The key weapon in a climate scientist’s arsenal is the climate model, a computer programme that uses the equations of physics to investigate the way in which Earth’s atmosphere works. The programme helps predict how the atmosphere might change in the future.
“To members of the public it must seem like climate models are crystal balls, but they are actually just complex equations” says David Grinspoon, Denver Museum of Nature and Science, and one of Venus Express’s interdisciplinary scientists.
The more scientists look at those equations, the more they realise just how complicated Earth’s climate system is. Grinspoon puts the predicament like this: “In fifty or a hundred years, we will know whether today’s climate models were right but if they are wrong, by then it will be too late.”
To help increase confidence in the computer models, Grinspoon believes that scientists should look at our neighbouring planets. “It seems that both Mars and Venus started out much more like Earth and then changed. They both hold priceless climate information for Earth,” says Grinspoon.
The atmosphere of Venus is much thicker than Earth’s. Nevertheless, current climate models can reproduce its present temperature structure well. Now planetary scientists want to turn the clock back to understand why and how Venus changed from its former Earth-like conditions into the inferno of today.
They believe that the planet experienced a runaway greenhouse effect as the Sun gradually heated up. Astronomers believe that the young Sun was dimmer than the present-day Sun by 30 percent. Over the last 4 thousand million years, it has gradually brightened. During this increase, Venus’s surface water evaporated and entered the atmosphere.
“Water vapour is a powerful greenhouse gas and it caused the planet to heat-up even more. This is turn caused more water to evaporate and led to a powerful positive feedback response known as the runaway greenhouse effect,” says Grinspoon.
As Earth warms in response to manmade pollution, it risks the same fate. Reconstructing the climate of the past on Venus can give scientists a better understanding of how close our planet is to such a catastrophe. However, determining when Venus passed the point of no return is not easy. That’s where ESA’s Venus Express comes in.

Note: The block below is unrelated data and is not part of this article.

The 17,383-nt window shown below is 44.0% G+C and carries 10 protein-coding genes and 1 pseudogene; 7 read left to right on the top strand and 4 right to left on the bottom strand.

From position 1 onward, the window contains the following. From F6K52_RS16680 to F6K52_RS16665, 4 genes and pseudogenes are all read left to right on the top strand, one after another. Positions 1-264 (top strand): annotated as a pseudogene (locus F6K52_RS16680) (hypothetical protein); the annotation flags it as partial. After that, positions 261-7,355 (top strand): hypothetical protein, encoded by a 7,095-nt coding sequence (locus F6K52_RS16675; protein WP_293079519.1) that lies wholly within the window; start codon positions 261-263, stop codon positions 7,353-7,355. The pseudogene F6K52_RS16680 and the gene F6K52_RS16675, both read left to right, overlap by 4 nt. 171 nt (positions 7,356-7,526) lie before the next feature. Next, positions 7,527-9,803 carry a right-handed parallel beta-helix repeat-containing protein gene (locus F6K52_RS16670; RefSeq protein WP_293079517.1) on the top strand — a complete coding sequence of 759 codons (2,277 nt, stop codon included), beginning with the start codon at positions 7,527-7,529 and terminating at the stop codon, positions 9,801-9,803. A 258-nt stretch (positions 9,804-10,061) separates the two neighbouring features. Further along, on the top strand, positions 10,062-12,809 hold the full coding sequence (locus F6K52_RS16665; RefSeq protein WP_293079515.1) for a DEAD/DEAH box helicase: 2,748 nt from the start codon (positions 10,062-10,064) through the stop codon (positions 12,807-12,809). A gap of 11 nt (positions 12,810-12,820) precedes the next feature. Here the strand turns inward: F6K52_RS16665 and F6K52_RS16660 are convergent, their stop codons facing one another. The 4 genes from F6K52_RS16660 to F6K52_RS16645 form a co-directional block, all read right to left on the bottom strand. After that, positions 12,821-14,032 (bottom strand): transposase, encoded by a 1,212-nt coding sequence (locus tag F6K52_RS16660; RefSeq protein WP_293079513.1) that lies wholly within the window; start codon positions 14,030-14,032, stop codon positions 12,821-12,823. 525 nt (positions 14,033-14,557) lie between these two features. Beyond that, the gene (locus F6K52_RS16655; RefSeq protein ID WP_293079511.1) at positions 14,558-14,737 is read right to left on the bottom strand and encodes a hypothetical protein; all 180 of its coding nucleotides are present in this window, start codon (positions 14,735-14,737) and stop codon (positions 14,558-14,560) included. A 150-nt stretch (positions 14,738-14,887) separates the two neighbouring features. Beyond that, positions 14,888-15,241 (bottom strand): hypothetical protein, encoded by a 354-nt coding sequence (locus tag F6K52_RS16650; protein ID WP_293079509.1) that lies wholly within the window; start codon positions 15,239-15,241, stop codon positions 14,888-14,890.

The spacecraft is in orbit around Venus collecting data that will help unlock the planet’s past. Venus is losing gas from its atmosphere, so Venus Express is measuring the rate of this loss and the composition of the gas being lost. It also watches the movement of clouds in the planet’s atmosphere. This reveals the way Venus responds to the absorption of sunlight, because the energy from the Sun provides the power that allows the atmosphere to move.
In addition, Venus Express is charting the amount and location of sulphur dioxide in the planet’s atmosphere. Sulphur dioxide is a greenhouse gas and is released by volcanoes on Venus.
“Understanding all of this will help us pin down when Venus lost its water,” says Grinspoon. That knowledge can feed into the interpretation of climate models on the Earth because although both planets seem very different now, the same laws of physics govern both worlds.
Understanding Mars’ past is equally important. ESA’s Mars Express is currently investigating the fate of the Red Planet. Smaller than the Earth, Mars is thought to have lost its atmosphere to space. When Martian volcanoes became extinct, so did the planet’s means of replenishing its atmosphere turning it into an almost-airless desert.
“What happened on these two worlds is very different but either would be equally disastrous for Earth. We are banking on our ability to accurately predict Earth’s future climate,” says Grinspoon. Anything that can shed light on our own future is valuable. That is why the study of our neighbouring worlds is vital.
So, when planetary scientists talk of exploring other worlds, they are also increasing their ability to understand our own planet.
Håkan Svedhem | alfa
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